Theatre review: “Brassed Off” at the Octagon Theatre, Bolton, until 14th

Andrew Dunn as Phil and Rebecca Clay as Sandra. Photo: Anthony Robling
Andrew Dunn as Phil and Rebecca Clay as Sandra. Photo: Anthony Robling

Based as it is on one of my all-time favourite films, this was one play I was really looking forward to. And boy was I not disappointed!

The year is 1992. The miners are on strike, the colliery is about to close and Danny’s hopes of winning the national brass band competition at the Albert Hall seem like a distant dream. But the arrival of flugelhorn-playing Gloria brings romance, hope and controversy to a Yorkshire brass band on the brink.

This play has just about everything. Pathos, humour and emotion have you sad one minute, laughing the next and crying the next. Add to that the wonderful music of the brass band and it is a powerful mixture which understandably drew a standing ovation and rousing applause.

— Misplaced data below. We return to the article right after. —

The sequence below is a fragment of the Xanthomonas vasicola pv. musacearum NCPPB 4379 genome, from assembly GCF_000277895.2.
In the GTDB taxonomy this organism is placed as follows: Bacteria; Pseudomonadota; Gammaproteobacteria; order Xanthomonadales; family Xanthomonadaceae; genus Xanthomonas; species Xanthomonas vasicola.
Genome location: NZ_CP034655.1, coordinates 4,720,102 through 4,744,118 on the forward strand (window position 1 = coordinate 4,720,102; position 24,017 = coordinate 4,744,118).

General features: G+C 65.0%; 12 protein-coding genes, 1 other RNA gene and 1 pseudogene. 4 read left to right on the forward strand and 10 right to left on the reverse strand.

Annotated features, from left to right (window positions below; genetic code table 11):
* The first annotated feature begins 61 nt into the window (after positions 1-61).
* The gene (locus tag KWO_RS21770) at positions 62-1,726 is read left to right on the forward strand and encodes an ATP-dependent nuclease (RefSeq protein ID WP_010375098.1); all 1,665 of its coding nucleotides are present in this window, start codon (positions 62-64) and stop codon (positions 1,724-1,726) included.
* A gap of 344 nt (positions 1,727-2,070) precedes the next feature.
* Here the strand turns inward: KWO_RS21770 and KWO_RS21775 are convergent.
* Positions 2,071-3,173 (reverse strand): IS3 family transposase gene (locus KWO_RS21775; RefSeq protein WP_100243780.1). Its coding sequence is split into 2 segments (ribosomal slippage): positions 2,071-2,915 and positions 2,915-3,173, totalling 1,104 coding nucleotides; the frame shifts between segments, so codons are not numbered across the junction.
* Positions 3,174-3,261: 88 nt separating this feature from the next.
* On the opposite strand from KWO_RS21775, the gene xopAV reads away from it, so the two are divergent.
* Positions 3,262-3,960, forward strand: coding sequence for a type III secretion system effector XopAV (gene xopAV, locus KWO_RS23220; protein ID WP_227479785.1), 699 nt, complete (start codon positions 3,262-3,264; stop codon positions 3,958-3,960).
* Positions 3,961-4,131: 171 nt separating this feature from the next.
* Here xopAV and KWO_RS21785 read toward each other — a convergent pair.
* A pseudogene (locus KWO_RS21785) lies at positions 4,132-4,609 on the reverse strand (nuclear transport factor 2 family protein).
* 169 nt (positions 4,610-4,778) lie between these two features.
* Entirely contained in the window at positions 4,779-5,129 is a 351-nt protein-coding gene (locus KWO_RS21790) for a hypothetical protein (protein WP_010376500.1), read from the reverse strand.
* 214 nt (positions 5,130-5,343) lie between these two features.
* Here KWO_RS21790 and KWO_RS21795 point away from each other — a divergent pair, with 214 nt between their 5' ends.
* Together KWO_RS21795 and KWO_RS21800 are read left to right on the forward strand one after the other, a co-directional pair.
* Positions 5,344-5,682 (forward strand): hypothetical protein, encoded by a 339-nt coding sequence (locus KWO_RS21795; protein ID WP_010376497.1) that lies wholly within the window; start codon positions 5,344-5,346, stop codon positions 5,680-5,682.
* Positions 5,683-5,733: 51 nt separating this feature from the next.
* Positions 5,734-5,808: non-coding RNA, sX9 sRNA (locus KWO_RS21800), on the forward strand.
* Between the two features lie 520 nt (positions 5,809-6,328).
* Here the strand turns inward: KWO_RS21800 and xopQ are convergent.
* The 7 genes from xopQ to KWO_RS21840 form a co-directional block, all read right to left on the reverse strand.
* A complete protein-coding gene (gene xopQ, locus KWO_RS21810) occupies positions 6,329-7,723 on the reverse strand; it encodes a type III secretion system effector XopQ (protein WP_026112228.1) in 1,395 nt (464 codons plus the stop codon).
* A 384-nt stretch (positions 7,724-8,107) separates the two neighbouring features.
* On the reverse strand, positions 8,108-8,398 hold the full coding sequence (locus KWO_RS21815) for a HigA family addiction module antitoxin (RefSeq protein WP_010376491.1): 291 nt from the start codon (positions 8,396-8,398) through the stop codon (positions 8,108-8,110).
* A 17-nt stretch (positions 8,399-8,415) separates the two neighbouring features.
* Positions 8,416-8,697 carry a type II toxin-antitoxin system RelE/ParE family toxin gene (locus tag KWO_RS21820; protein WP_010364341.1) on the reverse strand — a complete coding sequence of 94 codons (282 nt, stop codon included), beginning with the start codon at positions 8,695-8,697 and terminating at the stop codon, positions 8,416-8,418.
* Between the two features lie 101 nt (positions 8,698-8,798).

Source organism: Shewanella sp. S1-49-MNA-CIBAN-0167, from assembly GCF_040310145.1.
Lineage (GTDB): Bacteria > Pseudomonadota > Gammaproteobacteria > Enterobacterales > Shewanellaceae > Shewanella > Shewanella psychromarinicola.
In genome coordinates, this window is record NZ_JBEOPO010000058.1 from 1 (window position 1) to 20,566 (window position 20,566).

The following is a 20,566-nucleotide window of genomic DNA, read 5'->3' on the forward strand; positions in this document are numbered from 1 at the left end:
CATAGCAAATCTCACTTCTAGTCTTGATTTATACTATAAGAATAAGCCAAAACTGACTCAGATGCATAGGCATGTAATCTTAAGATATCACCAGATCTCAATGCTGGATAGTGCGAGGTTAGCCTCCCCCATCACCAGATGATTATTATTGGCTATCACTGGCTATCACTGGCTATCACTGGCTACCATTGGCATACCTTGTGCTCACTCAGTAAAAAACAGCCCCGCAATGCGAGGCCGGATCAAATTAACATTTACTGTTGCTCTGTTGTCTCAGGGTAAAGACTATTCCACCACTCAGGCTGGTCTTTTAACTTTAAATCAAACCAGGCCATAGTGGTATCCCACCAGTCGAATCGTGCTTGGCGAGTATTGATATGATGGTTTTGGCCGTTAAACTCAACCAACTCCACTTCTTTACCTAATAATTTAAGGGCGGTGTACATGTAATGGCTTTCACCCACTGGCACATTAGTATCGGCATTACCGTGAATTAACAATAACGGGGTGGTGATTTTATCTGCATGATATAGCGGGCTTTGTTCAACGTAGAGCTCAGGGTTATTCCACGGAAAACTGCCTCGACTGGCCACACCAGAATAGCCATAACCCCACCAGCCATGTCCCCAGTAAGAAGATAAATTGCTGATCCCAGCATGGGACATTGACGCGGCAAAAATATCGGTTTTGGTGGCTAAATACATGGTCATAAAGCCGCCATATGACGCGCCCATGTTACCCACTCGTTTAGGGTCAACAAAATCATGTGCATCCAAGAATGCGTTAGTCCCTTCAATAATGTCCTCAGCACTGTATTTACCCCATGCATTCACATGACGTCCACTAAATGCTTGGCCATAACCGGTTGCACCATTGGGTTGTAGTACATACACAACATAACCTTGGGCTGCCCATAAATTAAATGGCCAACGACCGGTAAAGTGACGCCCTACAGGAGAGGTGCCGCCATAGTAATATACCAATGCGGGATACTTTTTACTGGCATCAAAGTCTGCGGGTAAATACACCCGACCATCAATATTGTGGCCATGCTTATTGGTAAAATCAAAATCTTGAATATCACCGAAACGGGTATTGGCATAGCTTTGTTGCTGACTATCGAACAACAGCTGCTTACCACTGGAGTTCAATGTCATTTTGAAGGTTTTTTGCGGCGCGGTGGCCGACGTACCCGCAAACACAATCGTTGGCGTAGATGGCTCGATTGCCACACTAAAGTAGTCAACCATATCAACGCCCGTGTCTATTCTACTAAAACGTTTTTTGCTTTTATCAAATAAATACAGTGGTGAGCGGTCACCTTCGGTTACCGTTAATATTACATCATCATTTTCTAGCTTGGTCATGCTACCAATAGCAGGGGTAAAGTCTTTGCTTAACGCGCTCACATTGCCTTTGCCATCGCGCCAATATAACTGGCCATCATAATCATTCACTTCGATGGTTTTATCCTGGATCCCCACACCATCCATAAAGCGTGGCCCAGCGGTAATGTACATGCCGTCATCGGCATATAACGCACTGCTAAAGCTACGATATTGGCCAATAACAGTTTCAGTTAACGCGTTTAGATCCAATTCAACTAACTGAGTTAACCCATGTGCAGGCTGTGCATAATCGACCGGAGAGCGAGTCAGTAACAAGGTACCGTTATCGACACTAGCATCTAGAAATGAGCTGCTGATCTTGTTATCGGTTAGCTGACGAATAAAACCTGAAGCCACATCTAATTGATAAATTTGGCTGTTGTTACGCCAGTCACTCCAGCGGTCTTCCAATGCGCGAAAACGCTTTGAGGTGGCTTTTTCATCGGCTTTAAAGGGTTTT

The play coincides with the 30th for me, bringing back memories of how my family supported my sister and her husband through that troubled time. It would be unfair to single out any of the cast because they were all so accomplished but it was a masterstroke to use the role of an eight-year-old boy (Shane) for much of the narrative. Luke Adamson took off quite a few years to play the part but did it brilliantly.

You may struggle to get a ticket for this production but there’s nothing lost in trying (just ring 01204-520661) and yet so much to be gained.

It amazes me how the Octagon maintains such a high standard, but after watching this play I am left wondering: Does it get any better than this?